Nicky Winmar's Defiant Stand: The Moment That Ignited the Fight Against Racism in AFL

Nicky Winmar's Defiant Stand: The Moment That Ignited the Fight Against Racism in AFL

Picture this: it's April 17, 1993, and the St Kilda Saints are going head-to-head with the Collingwood Magpies at Victoria Park. The game is heated, and the crowd is getting rowdy, with some spectators shouting racist remarks. But amidst all the chaos, something incredible happens. Nicky Winmar, a proud Noongar man, decides he's had enough of the racial abuse being hurled his way. So, as the final siren sounds, he turns to the crowd, lifts his jersey, and points to his skin, declaring, "I'm black and I'm proud to be black."

It's a moment that's been captured in a now-iconic photograph by Wayne Ludbey, and it's one that would go on to change the face of Australian sports forever.

Credit: Wayne Ludbey

The ripple effect of Winmar's act of defiance didn't just make headlines; it started a full-blown movement. The photo was splashed across the front pages of every major newspaper, and the public outcry was impossible to ignore. The AFL knew they had to do something, and fast.

By the end of the year, they'd committed to a code of conduct and introduced 'Rule 30'  in 1995. This rule explicitly prohibited players from engaging in racial abuse and outlined significant fines for clubs that failed to uphold these standards. They even launched an education campaign called "Racism: The Game is Up" to show they meant business.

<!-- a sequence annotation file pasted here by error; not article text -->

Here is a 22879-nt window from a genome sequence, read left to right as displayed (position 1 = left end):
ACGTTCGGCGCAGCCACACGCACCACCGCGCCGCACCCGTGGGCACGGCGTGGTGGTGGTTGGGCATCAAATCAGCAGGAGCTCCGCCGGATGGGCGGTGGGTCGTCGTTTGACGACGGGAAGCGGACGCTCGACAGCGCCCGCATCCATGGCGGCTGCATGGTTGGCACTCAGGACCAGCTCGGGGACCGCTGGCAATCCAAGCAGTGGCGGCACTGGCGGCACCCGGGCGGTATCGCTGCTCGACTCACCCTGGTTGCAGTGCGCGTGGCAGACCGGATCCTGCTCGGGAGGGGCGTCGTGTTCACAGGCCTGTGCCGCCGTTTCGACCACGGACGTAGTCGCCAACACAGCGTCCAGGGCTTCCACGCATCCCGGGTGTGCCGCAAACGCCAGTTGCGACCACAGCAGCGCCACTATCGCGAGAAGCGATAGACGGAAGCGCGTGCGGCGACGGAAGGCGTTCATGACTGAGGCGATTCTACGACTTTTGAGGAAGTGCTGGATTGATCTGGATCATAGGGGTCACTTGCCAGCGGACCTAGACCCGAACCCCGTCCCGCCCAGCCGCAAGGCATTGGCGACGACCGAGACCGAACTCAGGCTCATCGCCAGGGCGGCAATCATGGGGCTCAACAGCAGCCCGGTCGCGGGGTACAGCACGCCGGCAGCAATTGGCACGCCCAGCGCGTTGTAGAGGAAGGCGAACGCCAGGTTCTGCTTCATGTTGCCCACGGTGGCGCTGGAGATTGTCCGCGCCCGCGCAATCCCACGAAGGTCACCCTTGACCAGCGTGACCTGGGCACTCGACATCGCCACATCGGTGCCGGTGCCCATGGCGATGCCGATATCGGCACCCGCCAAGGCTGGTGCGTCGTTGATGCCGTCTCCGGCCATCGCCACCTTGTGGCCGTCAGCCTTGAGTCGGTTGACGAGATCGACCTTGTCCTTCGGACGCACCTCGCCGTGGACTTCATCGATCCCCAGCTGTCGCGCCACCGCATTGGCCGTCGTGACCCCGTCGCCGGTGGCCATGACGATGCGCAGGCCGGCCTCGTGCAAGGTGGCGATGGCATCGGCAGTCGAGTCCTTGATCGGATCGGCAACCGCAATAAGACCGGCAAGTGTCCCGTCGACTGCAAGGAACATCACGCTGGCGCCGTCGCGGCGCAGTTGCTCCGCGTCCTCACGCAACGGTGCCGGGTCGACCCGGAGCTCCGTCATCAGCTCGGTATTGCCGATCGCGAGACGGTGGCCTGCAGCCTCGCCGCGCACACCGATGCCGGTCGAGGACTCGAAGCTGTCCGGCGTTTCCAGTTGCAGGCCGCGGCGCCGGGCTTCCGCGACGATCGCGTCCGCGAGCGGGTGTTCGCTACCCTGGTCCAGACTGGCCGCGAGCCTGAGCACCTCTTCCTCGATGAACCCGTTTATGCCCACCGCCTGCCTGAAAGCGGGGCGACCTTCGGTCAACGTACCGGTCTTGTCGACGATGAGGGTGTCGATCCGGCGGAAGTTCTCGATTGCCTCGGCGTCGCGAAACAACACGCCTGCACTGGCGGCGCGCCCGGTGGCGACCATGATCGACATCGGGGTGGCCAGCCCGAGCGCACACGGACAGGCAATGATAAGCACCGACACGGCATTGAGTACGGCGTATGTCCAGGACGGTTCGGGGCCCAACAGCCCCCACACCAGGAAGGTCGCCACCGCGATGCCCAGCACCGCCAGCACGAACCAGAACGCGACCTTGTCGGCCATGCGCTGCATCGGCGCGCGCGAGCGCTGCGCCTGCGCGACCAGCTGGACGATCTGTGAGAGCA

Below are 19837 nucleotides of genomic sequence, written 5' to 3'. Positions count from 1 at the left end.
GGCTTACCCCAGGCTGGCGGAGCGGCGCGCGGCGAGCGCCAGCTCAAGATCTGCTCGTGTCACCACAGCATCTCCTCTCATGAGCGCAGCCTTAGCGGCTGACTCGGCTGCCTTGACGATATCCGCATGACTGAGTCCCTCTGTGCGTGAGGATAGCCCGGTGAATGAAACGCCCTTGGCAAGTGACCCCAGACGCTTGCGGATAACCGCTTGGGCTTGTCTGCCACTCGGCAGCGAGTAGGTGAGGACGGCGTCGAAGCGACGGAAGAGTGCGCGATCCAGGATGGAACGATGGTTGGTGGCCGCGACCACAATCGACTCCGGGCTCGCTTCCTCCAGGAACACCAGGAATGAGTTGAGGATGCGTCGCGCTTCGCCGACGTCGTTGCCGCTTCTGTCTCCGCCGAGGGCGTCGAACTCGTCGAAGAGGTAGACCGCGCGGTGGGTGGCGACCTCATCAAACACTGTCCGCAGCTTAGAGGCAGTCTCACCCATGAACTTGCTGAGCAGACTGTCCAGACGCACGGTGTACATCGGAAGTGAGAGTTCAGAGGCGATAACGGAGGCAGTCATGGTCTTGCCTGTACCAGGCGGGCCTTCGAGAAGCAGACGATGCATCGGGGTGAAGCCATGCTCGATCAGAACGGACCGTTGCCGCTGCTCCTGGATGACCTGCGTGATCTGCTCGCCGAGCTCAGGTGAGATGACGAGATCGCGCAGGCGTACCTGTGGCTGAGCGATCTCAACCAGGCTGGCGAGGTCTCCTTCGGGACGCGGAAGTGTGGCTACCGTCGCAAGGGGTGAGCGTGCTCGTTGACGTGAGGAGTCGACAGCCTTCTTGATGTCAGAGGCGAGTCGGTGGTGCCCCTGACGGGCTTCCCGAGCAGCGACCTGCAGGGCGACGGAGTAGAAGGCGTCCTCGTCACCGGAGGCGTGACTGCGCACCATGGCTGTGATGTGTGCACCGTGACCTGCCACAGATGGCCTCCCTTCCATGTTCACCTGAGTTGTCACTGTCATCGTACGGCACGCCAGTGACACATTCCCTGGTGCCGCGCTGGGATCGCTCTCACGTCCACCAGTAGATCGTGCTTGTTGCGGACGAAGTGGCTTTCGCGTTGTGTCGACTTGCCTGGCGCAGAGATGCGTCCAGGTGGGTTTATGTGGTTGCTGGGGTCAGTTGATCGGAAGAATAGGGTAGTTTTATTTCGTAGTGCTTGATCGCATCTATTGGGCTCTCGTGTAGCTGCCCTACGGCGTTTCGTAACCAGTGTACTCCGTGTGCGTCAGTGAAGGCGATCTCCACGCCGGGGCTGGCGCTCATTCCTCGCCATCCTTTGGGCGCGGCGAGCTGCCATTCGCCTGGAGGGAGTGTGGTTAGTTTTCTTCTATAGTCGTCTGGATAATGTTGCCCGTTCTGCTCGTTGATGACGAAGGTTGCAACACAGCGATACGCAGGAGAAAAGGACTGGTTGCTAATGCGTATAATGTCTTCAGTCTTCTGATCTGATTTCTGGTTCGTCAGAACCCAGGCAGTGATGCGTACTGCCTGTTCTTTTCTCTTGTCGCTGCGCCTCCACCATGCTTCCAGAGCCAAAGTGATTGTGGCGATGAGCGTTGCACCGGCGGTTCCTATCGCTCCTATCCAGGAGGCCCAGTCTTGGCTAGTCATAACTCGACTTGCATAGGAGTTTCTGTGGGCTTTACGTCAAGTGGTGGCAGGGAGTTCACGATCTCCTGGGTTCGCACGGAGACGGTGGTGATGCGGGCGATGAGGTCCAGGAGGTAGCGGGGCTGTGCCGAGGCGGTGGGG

The Fight Continues 

Despite all these reforms, racism is still a big issue in the AFL. Players like Adam Goodes, Eddie Betts, and Jamarra Ugle-Hagan have all copped their fair share of abuse over the years. Goodes even ended up retiring in 2015 because of how bad it got.

It just goes to show that there's still a lot of work to be done. But players aren't staying silent anymore. When Ugle-Hagan faced racial abuse recently, he channelled his inner Winmar and lifted his jersey, pointing to his skin. It was a powerful reminder that the fight against racism is far from over.

Healing and Reflection 

Fast forward to 2023, and Nicky Winmar is back at Victoria Park for a healing ceremony called Ngarra Jarra Noun. It was a chance for people to come together, reflect on that iconic moment, and promote healing for those who've been affected by racial abuse. 

And Winmar's legacy? It's still inspiring players today. As he says, "I'll never stop fighting racism." It's a sentiment that echoes throughout the AFL and beyond.

A Legacy That Lives On

At the end of the day, Nicky Winmar's stand is a symbol of strength, pride, and the power of taking a stand against injustice. It's why there's now a bronze statue of him outside Optus Stadium in Perth - to make sure that future generations never forget what he did.

As the AFL and its players continue to grapple with the challenges of racial abuse, Winmar's legacy remains a guiding light. His actions didn't just change the game; they started a movement that continues to this day. And that's something worth celebrating.


"Thirty years ago Nicky Winmar took a stand against racism. Young players continue to follow his lead." SBS NITV. 

"30 years on from his iconic moment, Nicky Winmar is helping others to heal from the same wounds he suffered." SBS NITV. 

Image: Wayne Lubney, 1993.

Cover image:
'Nicky Winmar - After Botecelli'  
by Letitia Morris